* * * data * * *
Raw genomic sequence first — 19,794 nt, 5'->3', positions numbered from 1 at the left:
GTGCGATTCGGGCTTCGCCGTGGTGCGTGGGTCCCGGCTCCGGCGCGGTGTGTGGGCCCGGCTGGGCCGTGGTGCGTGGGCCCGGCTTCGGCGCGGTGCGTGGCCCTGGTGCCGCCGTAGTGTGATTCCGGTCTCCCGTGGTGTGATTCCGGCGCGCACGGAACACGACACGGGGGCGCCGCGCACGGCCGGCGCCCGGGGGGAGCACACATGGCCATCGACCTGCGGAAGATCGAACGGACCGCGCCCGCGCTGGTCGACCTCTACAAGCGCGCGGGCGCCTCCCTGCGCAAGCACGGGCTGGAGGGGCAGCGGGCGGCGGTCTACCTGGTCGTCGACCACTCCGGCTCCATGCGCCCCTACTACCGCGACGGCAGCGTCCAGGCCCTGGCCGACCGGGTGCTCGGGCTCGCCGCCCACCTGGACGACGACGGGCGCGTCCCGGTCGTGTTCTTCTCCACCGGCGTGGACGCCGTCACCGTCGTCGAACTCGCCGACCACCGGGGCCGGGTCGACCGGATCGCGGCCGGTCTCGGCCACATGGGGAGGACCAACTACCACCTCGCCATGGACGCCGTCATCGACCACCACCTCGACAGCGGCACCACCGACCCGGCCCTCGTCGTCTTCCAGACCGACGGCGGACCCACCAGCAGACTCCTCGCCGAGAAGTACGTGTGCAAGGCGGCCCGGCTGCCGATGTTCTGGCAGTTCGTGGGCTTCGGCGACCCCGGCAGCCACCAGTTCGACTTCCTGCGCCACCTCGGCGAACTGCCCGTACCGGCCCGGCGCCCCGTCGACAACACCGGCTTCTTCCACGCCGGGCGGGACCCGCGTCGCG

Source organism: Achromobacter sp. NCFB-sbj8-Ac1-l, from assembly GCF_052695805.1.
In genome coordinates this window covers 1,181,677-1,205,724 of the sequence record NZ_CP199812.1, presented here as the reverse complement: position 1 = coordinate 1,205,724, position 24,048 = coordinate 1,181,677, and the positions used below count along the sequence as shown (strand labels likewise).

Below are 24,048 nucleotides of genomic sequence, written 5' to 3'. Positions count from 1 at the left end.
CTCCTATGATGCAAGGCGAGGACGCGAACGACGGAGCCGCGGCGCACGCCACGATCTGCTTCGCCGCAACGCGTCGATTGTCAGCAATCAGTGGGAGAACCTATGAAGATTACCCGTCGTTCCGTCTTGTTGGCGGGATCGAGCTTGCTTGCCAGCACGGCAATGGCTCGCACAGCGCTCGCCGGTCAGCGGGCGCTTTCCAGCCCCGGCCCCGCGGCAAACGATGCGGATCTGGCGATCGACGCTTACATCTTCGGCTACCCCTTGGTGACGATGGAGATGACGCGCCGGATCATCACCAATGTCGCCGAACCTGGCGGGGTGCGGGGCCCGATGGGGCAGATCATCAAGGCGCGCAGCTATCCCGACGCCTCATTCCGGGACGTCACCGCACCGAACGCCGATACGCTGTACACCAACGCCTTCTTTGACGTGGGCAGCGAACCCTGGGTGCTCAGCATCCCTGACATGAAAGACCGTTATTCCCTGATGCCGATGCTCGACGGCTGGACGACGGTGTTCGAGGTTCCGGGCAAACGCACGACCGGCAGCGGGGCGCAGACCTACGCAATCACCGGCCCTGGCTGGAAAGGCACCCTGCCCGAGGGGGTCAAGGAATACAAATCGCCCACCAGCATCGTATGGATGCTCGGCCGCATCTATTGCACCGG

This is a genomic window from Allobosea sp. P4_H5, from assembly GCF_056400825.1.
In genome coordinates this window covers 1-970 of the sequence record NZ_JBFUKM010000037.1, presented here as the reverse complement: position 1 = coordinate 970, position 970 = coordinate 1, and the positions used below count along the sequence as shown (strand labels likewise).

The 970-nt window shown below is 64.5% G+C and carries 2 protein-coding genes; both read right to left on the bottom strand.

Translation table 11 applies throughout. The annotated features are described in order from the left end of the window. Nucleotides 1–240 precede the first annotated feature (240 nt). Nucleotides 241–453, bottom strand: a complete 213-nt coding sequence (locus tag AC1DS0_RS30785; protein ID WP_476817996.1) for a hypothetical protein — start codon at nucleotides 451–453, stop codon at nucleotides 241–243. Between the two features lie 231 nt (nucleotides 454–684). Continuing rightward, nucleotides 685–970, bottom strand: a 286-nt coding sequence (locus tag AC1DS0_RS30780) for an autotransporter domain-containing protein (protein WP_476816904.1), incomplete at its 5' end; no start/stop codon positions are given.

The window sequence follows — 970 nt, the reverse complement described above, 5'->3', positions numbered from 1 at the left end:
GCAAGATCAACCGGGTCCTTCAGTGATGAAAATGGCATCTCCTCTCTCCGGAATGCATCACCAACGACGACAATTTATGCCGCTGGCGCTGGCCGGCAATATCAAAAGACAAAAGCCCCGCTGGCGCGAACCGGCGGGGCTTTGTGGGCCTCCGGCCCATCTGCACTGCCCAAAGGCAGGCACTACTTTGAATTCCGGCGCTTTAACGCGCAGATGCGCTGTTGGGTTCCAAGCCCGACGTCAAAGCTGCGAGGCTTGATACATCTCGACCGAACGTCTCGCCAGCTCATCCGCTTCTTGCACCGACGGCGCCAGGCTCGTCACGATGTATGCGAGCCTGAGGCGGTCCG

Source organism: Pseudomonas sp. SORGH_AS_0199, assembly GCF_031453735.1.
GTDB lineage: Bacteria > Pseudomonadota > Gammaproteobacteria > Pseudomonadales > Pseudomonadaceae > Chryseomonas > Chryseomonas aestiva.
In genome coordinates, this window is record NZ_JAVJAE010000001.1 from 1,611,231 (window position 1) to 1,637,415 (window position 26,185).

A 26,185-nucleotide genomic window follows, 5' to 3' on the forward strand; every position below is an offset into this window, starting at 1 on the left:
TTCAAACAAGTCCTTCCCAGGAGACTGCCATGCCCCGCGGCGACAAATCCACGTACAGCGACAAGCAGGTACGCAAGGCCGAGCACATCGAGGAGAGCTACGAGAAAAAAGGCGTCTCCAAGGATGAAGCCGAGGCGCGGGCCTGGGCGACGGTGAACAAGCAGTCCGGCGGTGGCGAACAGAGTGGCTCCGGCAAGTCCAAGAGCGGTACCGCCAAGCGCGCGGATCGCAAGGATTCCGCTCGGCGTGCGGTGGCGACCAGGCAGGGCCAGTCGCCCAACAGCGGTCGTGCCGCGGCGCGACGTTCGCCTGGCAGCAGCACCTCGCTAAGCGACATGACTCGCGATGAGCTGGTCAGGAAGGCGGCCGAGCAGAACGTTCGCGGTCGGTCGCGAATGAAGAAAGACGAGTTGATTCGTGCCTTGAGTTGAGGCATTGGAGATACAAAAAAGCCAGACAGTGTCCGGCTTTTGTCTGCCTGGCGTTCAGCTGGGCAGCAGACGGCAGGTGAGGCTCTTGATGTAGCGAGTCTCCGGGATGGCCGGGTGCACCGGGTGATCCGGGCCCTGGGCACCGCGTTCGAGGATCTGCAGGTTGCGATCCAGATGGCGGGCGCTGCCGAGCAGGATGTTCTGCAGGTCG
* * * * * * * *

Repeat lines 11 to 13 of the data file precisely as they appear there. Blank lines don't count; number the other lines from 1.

The window sequence follows — 970 nt, the reverse complement described above, 5'->3', positions numbered from 1 at the left end:
GCAAGATCAACCGGGTCCTTCAGTGATGAAAATGGCATCTCCTCTCTCCGGAATGCATCACCAACGACGACAATTTATGCCGCTGGCGCTGGCCGGCAATATCAAAAGACAAAAGCCCCGCTGGCGCGAACCGGCGGGGCTTTGTGGGCCTCCGGCCCATCTGCACTGCCCAAAGGCAGGCACTACTTTGAATTCCGGCGCTTTAACGCGCAGATGCGCTGTTGGGTTCCAAGCCCGACGTCAAAGCTGCGAGGCTTGATACATCTCGACCGAACGTCTCGCCAGCTCATCCGCTTCTTGCACCGACGGCGCCAGGCTCGTCACGATGTATGCGAGCCTGAGGCGGTCCG

Source organism: Pseudomonas sp. SORGH_AS_0199, assembly GCF_031453735.1.